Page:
I don't know about you, but I personally think one should present many interpretations of a story and allow the reader to choose for themselves and not interpreting it for the reader, especially for stories with a pith as these. Though looking back, I suppose my Zen koan stuff (or as Nuhh-huh no-quite-subtly calls it, "crapola") was a bit excessive. I would argue however that my writing of "impacted" is merely de-idiomisation of "blew mind" for any non-native-English speakers dropping by. -- Znode 2004-11-08T21:46-08:00 If someone is tone-deaf, how do you explain they hit the wrong note? Your language sounds like it would if I tried to play the piano, but if you can't hear it I don't know how to convince you. Alteripse 13:41, 9 Nov 2004 (UTC)

Previous better version[edit]

The Emperor's New Clothes was one of Hans Christian Andersen's children's fables (Danish title Kejserens nye klæder) published in his fairy tale collection in 1837.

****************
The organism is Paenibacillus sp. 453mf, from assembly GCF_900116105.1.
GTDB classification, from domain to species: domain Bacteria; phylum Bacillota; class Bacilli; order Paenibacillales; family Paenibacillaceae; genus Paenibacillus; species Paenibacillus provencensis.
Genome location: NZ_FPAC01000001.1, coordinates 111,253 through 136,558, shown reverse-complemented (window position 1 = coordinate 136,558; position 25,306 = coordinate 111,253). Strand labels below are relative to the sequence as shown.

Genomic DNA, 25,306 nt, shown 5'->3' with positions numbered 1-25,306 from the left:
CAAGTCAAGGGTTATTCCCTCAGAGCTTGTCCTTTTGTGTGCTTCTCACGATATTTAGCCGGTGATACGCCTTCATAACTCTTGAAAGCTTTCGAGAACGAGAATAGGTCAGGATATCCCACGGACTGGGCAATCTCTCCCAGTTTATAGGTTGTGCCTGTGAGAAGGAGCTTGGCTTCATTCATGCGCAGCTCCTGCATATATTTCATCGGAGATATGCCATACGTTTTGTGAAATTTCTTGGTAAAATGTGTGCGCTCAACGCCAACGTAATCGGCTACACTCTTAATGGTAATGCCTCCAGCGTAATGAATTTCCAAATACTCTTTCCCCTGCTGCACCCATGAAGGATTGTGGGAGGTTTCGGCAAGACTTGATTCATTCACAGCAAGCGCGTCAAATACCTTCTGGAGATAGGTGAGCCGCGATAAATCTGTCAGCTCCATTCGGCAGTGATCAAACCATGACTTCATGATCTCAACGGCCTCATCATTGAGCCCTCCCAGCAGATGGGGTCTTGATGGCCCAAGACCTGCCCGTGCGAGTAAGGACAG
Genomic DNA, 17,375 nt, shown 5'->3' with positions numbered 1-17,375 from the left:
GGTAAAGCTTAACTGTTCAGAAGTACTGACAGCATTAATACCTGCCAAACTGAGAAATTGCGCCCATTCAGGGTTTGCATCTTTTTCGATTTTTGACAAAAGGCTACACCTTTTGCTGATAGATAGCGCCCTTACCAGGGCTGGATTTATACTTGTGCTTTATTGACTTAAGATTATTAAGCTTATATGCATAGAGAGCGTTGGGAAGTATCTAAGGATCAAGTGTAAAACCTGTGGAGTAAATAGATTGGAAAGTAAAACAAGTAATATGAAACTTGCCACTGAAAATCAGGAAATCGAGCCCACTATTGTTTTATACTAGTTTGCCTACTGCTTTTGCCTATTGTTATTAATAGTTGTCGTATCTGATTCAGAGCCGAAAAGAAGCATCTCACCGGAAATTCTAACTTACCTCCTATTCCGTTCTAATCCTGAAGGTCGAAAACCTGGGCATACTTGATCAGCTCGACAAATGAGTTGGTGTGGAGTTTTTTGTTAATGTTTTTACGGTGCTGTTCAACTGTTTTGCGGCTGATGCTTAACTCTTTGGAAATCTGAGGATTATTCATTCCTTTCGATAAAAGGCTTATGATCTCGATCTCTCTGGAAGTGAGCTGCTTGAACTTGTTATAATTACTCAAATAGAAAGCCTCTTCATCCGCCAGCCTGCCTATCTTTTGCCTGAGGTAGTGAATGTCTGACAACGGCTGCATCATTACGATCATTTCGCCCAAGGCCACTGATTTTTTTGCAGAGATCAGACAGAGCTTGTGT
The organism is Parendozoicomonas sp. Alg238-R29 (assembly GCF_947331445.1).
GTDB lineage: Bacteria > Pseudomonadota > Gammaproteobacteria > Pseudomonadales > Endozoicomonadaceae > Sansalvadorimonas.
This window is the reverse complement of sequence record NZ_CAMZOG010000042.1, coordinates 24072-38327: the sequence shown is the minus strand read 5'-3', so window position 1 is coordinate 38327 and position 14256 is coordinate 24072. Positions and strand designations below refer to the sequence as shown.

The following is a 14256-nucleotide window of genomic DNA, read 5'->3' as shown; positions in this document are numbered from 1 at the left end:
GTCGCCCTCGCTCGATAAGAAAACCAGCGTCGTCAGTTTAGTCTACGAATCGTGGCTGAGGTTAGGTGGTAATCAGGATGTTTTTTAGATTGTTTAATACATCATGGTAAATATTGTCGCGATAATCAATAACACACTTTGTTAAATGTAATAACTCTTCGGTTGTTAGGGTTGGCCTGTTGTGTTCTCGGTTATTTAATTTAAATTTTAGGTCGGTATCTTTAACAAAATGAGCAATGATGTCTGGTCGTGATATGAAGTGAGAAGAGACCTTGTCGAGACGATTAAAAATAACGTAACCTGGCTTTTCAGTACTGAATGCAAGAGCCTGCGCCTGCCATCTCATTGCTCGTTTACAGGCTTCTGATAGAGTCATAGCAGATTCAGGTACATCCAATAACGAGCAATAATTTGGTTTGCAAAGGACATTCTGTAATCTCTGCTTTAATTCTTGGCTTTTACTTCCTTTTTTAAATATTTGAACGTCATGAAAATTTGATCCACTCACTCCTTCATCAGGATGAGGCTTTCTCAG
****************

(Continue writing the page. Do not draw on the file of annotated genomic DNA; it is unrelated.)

An emperor was too vain of his clothing. Two swindlers claimed to be able to make a suit of cloth so fine that it was invisible to anyone "unfit to hold his office or unpardonably stupid." One after another, his advisors, the emperor himself, and most of his subjects refused to admit they could not see the clothes. When the emperor paraded naked in his new clothes, only a naive little boy in the crowd exclaimed aloud that he was wearing no clothes. Even after he said this and some in the crowd began to whisper that he was right, the emperor and his courtiers continued to pretend they could see the clothes.

"The emperor's new clothes" have become a metaphor, especially in political and social contexts, for any obvious truth denied by the majority despite the evidence of their eyes, especially when proclaimed by the government.

In practice, the phrase is often used as persuasion by partisans when in fact it is not obvious that their position is correct. Example: " They've assured us that there are no side effects to (nuclear energy, tobacco, auto emissions, silicon, etc.), but let's face it, the emperor has no clothes (on)."